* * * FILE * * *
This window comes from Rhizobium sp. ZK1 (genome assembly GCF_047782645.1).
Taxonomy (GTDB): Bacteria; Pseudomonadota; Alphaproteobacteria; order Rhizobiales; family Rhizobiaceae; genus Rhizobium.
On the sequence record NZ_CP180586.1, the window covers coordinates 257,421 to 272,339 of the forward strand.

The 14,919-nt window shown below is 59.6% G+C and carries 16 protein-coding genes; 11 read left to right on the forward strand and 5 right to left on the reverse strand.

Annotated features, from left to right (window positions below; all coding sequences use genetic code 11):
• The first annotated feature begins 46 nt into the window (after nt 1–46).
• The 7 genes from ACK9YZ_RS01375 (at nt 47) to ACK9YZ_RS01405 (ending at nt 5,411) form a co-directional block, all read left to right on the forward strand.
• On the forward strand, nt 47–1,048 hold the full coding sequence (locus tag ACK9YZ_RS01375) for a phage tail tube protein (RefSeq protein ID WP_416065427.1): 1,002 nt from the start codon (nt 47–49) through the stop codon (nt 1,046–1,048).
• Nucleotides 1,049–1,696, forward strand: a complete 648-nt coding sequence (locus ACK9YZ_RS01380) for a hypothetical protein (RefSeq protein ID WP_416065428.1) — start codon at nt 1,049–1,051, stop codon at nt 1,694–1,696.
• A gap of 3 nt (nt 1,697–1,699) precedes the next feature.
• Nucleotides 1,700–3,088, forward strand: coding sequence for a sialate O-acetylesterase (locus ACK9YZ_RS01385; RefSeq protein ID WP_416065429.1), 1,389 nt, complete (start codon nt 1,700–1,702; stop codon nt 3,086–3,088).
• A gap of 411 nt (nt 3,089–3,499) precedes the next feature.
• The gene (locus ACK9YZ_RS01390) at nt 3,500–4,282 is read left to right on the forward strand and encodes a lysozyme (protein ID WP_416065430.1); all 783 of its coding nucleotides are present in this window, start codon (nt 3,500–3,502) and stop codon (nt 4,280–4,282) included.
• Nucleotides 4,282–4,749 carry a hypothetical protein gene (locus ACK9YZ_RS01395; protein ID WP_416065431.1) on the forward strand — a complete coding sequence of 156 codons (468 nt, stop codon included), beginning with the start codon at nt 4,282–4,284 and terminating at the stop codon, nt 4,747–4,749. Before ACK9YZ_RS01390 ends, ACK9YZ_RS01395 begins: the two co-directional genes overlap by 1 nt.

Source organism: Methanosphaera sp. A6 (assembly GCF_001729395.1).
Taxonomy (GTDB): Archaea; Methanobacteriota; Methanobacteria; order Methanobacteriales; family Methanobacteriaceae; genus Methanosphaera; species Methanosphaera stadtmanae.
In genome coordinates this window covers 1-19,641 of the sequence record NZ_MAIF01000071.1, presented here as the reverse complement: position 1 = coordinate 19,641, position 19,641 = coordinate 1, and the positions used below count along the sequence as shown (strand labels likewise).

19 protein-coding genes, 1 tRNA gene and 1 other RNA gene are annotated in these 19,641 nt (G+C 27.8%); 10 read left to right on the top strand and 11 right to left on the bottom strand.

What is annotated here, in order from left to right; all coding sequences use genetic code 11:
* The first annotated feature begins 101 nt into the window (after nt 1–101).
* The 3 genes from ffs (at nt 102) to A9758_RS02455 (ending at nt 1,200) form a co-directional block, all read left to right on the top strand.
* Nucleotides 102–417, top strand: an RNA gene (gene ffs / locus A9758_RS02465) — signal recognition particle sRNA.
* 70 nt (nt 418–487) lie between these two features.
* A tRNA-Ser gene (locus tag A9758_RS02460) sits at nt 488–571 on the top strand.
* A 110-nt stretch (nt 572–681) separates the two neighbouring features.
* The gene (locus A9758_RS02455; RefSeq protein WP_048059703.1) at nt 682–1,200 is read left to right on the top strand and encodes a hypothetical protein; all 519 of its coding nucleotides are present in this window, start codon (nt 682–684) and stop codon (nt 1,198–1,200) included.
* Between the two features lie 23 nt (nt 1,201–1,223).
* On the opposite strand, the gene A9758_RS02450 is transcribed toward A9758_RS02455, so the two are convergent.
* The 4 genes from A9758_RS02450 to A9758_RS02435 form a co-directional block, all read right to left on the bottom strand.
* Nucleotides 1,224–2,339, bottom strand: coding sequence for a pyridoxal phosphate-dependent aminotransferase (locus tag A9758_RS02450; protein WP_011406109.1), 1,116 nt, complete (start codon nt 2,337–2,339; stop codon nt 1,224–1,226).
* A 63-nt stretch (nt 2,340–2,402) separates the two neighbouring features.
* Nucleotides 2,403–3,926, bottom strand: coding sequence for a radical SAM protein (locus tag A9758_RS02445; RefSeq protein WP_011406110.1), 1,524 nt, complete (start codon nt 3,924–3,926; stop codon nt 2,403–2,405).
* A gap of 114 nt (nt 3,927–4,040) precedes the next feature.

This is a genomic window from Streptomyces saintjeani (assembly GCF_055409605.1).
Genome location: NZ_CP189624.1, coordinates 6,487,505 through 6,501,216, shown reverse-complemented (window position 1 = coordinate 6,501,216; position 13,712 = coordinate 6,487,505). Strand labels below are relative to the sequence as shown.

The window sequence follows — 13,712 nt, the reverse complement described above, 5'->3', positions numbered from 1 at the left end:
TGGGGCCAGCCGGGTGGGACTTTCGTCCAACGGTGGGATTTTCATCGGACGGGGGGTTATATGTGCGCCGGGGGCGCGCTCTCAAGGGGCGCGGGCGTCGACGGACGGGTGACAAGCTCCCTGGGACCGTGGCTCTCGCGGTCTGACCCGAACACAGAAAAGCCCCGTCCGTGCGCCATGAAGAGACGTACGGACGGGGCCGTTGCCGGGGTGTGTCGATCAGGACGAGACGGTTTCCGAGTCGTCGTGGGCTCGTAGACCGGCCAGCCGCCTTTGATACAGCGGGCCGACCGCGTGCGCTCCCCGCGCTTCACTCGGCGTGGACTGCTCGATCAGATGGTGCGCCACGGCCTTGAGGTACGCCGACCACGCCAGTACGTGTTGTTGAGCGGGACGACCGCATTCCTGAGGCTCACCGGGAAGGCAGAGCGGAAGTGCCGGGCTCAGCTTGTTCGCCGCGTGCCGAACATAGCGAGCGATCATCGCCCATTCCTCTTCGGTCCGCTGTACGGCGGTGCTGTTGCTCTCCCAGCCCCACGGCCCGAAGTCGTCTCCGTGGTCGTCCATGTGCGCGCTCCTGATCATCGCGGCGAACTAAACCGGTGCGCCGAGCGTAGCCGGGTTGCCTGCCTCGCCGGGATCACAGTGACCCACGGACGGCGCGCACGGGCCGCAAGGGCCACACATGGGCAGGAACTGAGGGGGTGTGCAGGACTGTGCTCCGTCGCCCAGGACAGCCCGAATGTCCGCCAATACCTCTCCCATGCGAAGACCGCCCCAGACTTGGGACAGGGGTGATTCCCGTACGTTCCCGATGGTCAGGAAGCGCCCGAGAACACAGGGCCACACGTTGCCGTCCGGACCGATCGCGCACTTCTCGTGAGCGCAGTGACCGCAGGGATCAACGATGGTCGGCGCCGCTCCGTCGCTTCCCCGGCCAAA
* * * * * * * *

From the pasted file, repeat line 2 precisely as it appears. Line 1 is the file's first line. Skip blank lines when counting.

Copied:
Taxonomy (GTDB): Bacteria; Pseudomonadota; Alphaproteobacteria; order Rhizobiales; family Rhizobiaceae; genus Rhizobium.